In honor of Veterans Day, the Charger spoke with former students and community members about the challenges and benefits of military service.
Always wanting to give credit for others work before she gives it to herself is the perfect way to describe Angie Barber. Even when she was asked to do an interview she thought of other people who she seemed more worthy than her, but still felt very honored to share her story.
Barber, the mother of WHS graduates Alissa and Luke and senior Laurel, served in the United States Navy for four years after just turning 20.
“I decided to serve because I wanted to go to college, and being in the Navy helped pay for it,” Barber said.
When Barber was in the military women were not allowed in combat, so she had to be on a repair ship. Barber said that women were only allowed to be on repair ships or on land and that they couldn’t be anywhere with combat in the area.
While in the Navy, Barber went overseas several times. Most of what she did was a WESTPAC, which is a type of deployment where a unit goes to multiple locations in a specific area. Barber was gone on a WESTPAC for six months and traveled to the Middle East.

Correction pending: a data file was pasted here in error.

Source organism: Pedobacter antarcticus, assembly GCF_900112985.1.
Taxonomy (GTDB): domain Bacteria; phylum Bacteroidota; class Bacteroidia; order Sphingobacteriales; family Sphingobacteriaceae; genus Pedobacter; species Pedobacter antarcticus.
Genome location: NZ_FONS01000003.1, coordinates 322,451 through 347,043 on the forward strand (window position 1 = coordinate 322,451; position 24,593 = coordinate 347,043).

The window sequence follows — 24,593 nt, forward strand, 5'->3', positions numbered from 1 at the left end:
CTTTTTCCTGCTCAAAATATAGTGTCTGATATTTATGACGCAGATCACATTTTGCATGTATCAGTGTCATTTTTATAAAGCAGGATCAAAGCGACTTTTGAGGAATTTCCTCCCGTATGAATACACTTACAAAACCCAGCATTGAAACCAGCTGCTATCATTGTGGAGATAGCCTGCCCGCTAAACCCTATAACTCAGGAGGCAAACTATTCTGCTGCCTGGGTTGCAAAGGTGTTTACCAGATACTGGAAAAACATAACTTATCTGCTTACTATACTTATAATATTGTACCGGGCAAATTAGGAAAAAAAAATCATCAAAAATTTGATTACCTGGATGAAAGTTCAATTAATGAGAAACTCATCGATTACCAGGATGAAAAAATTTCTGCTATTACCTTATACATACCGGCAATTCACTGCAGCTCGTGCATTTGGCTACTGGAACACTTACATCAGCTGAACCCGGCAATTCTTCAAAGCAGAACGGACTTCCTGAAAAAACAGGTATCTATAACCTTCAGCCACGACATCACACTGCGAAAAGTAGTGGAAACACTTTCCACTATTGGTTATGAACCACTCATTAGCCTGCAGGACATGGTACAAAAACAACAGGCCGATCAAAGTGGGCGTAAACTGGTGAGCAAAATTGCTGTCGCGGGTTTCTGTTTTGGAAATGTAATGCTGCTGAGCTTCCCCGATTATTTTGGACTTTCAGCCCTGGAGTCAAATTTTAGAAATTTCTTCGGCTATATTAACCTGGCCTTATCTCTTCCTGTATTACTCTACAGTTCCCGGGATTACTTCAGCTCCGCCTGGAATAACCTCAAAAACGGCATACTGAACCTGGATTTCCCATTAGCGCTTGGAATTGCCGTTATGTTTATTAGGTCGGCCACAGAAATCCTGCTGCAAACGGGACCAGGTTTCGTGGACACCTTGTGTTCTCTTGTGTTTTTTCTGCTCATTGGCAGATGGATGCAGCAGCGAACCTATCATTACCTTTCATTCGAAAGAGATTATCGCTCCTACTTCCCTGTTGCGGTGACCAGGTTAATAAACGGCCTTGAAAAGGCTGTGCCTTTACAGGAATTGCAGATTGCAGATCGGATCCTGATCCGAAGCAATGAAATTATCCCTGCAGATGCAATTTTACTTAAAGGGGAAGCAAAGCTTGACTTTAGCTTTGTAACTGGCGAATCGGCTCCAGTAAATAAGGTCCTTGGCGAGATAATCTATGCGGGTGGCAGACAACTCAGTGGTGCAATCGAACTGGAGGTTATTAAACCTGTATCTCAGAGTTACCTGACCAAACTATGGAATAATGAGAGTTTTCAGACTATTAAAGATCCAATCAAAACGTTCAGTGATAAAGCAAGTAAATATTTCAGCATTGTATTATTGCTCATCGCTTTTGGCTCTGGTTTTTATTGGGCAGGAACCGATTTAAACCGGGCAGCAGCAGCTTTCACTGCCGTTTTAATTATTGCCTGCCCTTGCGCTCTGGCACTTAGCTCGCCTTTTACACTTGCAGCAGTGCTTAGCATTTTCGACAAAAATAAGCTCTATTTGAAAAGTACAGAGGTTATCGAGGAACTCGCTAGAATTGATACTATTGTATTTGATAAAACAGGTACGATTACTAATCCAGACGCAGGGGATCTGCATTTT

Even though Barber wasn’t allowed in combat, she was still prepared for anything to happen.
“When we were in the Middle East because there was a threat on the United States we had to walk around with our masks all the time, so if there was an attack on us we would be prepared,” Barber said.
Being in the military is hard, especially when you are away from your family. Barber felt that during her four years, but also said she experienced multiple things she never thought she would.
“I got to see things I never imagined. I went to Japan, Hong Hong, Malaysia,” Barber said, “I saw all of the different cultures.”
— Kaytlyn Meseke